Marriage Equality, LGBT Families, and Standing Strong with Orlando

THE GREAT THING ABOUT A WEDDING, in addition to the obvious, is the rare opportunity it often provides us to see favorite relatives and friends, many of them separated from us by wide geographical gulfs. Something I’ve observed while interviewing LGBT couples for Love Wins Texas Weddings is that ceremonies can also reunite loved ones who’ve been separated by wide emotional or ideological gulfs. In Weddings of Our Own, Christina Andrews and Melony Schexnayder (p. 56) expressed both surprise and joy that Melony’s mother attended their ceremony. “She has not been in support of the relationship at all,” Christina says, “but her attendance was very special to us.”

With the advent of marriage equality, many LGBT couples are mixing longtime wedding traditions with new elements that often reflect the importance of family. During a ceremony planned for later this year (p. 26), Tammy Stanley’s 11-year-old daughter will walk her down the aisle, and her fiancée Misty Hillin will be escorted by Hillin’s teenage niece and nephews. For Doug Winnie and Tim Sullivan (p. 52), who wed recently (on the 25th anniversary of their first date), the couple’s surrounding “family” included not just relatives but nine exchange students they’ve hosted over the years—some of the young groomsmen flew in from as far away as Italy and Sweden. Joe Riggs and Jason Hanna, meanwhile, married in 2013 with an eye toward starting a family through surrogacy. The proud fathers recently celebrated their twin sons’ second birthday (p. 104).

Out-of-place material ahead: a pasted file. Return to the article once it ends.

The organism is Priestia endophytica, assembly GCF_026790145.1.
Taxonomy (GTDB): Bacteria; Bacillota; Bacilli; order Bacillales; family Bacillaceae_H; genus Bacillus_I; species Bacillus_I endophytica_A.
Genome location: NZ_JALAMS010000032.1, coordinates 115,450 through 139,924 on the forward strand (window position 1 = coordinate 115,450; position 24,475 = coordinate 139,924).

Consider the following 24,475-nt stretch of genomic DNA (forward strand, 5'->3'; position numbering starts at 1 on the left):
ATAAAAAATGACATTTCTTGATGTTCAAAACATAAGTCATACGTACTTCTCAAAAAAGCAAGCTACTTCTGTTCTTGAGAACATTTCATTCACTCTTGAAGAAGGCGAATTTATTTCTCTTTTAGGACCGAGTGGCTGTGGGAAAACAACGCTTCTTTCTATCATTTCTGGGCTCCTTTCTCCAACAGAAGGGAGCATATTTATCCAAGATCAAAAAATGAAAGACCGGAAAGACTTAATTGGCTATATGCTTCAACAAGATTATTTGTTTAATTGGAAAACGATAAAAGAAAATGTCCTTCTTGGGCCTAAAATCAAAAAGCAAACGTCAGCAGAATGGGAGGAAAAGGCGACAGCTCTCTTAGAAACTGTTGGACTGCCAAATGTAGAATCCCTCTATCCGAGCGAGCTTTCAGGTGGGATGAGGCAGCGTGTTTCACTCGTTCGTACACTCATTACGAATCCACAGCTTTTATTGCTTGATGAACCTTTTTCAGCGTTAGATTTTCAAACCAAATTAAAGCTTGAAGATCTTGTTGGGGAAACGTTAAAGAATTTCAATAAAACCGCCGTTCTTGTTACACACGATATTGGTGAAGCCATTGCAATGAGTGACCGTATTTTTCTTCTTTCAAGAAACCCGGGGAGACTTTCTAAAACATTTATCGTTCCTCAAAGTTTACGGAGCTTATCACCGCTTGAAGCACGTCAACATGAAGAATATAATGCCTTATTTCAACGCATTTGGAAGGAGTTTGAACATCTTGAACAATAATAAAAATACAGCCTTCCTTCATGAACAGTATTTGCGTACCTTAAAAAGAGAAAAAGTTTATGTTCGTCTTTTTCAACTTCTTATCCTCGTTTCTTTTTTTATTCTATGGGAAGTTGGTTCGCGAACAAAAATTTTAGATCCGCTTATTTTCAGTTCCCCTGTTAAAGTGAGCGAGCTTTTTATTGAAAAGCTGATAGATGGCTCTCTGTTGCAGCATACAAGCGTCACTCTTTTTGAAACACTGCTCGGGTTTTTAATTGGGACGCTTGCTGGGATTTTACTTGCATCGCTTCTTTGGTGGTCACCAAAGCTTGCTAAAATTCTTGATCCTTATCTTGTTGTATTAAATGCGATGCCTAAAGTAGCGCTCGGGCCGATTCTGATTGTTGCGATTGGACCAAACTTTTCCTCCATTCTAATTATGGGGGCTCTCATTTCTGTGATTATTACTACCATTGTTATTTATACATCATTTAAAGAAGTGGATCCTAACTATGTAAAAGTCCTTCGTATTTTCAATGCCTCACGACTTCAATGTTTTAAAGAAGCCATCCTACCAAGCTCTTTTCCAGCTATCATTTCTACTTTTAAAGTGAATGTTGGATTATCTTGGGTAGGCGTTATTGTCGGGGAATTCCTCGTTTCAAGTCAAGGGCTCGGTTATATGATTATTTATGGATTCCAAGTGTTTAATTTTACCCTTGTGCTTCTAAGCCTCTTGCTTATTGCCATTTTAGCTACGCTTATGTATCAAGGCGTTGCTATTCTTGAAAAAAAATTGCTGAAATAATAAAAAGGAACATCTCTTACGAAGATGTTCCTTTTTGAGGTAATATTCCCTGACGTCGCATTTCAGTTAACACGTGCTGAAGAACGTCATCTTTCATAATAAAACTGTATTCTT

On a more difficult note, as we were going to press, the tragic LGBT nightclub shooting in Orlando occurred. I’m both heartbroken and stunned. And I’ve been deeply moved by reading about the beautiful, vibrant lives that were cut short during this senseless attack.

Two of the victims, Juan Ramon Guerrero, 22, and Christopher “Drew” Leinonen, 32, had been planning to marry. Instagram photos posted by Guerrero over the holidays show the two men, arm in arm and wearing Santa hats, the parents of both smiling proudly beside them. Now instead of a wedding, the two families have planned a joint funeral service for the young men. I tear up when I look at those joyful photos, but I also find inspiration in the story of their love, and both families’ efforts to honor the couple’s union.

The SCOTUS ruling of June 2015 inspired us to create this magazine, which is ostensibly a big celebration of LGBT unity. The tragic events of June 2016 have convinced me that we need this magazine now more than ever.

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